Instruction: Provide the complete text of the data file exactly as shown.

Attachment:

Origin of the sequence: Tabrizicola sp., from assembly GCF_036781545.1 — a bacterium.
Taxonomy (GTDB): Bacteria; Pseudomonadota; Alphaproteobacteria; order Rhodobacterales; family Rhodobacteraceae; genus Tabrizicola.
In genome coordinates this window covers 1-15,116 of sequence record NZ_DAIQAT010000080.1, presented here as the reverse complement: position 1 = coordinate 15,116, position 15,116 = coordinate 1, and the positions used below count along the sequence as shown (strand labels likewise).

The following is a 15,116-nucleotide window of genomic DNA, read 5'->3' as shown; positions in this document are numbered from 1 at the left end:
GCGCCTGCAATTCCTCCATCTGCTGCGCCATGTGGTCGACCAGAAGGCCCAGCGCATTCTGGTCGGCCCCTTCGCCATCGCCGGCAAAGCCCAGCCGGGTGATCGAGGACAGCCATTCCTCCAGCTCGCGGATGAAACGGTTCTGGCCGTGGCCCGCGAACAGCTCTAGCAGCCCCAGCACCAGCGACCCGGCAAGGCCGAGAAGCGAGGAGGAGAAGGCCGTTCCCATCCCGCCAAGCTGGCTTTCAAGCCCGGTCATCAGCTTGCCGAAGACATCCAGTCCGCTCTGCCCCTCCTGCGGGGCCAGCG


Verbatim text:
Origin of the sequence: Tabrizicola sp., from assembly GCF_036781545.1 — a bacterium.
Taxonomy (GTDB): Bacteria; Pseudomonadota; Alphaproteobacteria; order Rhodobacterales; family Rhodobacteraceae; genus Tabrizicola.
In genome coordinates this window covers 1-15,116 of sequence record NZ_DAIQAT010000080.1, presented here as the reverse complement: position 1 = coordinate 15,116, position 15,116 = coordinate 1, and the positions used below count along the sequence as shown (strand labels likewise).

The following is a 15,116-nucleotide window of genomic DNA, read 5'->3' as shown; positions in this document are numbered from 1 at the left end:
GCGCCTGCAATTCCTCCATCTGCTGCGCCATGTGGTCGACCAGAAGGCCCAGCGCATTCTGGTCGGCCCCTTCGCCATCGCCGGCAAAGCCCAGCCGGGTGATCGAGGACAGCCATTCCTCCAGCTCGCGGATGAAACGGTTCTGGCCGTGGCCCGCGAACAGCTCTAGCAGCCCCAGCACCAGCGACCCGGCAAGGCCGAGAAGCGAGGAGGAGAAGGCCGTTCCCATCCCGCCAAGCTGGCTTTCAAGCCCGGTCATCAGCTTGCCGAAGACATCCAGTCCGCTCTGCCCCTCCTGCGGGGCCAGCG